2. Sue Waddle returned to the subject of the PACE trial. She suggested that the  amount of money wasted on it should be a subject for the Parliamentary Accounts Committee. The Chairman commented that she had already approached the PAC and she had received a sympathetic response but no action was to be taken.
    3. Christine Harrison spoke about SNOMED (the international successor to Read Codes) and ICD11. She explained again how she had fought for many years on these issues, and to get formally noted on everyone’s medical records the medical conditions diagnosed, using the appropriate Read or SNOMED code, along with the severity level or stage of their illness. This would provide a means of obtaining epidemiological data and health and care needs of patient groups, including those with neurological ME, at both local and national levels.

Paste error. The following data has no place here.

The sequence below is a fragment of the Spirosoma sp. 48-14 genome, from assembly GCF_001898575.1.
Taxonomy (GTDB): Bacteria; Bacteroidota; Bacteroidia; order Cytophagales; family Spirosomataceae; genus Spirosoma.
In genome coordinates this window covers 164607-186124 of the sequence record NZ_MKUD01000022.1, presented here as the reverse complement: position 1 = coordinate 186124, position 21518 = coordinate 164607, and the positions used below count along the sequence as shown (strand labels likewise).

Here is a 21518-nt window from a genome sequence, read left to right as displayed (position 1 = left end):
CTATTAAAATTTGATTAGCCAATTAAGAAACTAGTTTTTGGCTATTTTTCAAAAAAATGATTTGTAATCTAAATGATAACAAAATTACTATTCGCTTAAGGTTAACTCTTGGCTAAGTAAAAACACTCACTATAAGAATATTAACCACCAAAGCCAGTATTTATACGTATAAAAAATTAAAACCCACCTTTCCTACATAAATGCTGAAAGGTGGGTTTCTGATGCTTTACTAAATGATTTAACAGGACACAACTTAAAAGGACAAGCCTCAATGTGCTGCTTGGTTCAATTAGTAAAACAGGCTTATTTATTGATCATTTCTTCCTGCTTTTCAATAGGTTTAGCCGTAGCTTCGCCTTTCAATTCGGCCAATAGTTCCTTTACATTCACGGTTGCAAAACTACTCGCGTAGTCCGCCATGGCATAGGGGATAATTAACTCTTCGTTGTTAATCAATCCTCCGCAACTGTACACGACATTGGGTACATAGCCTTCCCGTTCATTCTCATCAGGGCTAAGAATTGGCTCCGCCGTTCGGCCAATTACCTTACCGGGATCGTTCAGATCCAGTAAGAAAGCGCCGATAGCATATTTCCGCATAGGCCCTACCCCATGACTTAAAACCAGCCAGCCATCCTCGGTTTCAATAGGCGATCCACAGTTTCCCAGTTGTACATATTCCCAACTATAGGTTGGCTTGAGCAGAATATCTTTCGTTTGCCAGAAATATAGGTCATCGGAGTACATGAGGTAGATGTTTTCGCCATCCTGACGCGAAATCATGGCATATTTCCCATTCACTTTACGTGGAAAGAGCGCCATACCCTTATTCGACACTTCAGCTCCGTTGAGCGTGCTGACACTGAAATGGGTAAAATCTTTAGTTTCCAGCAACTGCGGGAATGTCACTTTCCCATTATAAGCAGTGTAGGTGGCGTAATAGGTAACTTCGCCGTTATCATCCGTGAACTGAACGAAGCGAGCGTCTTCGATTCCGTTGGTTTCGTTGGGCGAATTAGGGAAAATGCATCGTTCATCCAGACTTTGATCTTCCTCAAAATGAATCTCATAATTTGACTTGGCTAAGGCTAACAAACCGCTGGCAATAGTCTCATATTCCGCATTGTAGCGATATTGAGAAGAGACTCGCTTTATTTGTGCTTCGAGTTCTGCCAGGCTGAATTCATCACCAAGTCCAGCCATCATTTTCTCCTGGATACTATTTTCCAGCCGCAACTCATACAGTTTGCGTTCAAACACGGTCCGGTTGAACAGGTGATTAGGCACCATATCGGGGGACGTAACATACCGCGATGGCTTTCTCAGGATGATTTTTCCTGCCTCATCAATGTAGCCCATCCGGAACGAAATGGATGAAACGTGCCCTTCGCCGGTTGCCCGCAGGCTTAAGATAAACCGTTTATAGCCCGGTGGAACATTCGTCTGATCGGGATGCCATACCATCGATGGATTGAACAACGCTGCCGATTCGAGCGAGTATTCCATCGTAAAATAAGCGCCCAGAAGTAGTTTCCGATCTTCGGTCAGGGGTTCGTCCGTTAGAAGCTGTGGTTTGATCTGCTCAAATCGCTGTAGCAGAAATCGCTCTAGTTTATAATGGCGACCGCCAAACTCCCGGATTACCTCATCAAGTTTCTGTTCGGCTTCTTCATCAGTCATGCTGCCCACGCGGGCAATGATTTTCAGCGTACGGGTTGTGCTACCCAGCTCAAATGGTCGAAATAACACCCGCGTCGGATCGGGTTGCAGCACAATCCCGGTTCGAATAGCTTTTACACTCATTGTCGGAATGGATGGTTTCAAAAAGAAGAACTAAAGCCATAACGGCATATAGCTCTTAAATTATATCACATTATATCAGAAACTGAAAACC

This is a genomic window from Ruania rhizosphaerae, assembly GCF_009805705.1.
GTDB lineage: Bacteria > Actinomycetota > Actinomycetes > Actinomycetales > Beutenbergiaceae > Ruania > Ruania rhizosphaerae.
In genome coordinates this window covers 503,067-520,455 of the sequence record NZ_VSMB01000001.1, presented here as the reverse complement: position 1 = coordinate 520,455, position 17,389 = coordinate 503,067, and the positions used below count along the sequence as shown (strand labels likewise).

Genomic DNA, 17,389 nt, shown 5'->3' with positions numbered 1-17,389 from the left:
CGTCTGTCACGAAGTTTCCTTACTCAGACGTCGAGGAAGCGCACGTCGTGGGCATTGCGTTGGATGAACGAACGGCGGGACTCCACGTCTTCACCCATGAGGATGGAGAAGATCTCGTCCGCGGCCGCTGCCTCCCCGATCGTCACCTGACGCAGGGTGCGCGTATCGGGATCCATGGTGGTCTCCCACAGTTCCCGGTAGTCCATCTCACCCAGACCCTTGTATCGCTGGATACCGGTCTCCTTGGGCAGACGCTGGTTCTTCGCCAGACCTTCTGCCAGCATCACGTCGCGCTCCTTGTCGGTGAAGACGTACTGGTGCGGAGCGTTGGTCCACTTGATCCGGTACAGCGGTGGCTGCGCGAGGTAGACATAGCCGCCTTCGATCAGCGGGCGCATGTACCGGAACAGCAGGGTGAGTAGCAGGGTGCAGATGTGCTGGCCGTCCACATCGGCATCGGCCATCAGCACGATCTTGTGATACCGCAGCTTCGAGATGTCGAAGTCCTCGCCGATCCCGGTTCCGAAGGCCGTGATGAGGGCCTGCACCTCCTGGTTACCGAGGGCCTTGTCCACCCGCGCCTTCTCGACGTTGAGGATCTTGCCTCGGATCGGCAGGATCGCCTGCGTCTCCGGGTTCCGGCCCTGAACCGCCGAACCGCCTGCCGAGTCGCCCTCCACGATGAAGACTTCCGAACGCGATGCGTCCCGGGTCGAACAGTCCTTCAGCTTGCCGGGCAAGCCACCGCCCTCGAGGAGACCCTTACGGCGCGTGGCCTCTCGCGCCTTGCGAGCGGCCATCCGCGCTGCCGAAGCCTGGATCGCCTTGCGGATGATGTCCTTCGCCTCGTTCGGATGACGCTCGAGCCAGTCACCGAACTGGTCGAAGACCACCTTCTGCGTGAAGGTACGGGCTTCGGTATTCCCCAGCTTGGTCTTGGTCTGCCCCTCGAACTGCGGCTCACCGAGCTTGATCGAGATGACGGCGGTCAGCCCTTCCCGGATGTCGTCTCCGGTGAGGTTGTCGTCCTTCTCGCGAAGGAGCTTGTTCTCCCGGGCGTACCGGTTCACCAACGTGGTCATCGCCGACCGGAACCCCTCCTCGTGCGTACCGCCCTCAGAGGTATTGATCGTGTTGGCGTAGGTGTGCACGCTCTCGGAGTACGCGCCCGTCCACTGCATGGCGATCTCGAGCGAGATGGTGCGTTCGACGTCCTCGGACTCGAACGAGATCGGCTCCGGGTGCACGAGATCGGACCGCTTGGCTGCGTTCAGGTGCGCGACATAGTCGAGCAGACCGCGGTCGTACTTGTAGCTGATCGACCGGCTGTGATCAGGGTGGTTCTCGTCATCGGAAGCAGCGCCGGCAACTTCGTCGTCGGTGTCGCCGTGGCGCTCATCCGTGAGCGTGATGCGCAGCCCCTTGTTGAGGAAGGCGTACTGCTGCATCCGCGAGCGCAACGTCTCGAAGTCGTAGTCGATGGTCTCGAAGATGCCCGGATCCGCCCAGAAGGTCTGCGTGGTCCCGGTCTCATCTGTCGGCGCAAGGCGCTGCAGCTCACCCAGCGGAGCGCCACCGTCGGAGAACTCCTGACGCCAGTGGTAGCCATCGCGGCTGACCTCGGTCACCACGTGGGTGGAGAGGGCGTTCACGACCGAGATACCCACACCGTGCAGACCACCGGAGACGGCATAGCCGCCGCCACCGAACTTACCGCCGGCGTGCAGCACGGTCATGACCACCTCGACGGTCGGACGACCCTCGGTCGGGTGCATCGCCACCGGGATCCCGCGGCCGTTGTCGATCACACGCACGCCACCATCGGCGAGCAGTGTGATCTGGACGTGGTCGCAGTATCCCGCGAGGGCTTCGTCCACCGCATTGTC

4. Dr Weir referred to an interesting paper from Nigeria which shows a considerable incidence of an ME-like illness there.
  9. Date of next meeting.
    28 February, 2pm. Dr Gargan from Capita will attend. The meeting after that will be with the Children’s Commissioner. Meeting closed 3.15 pm.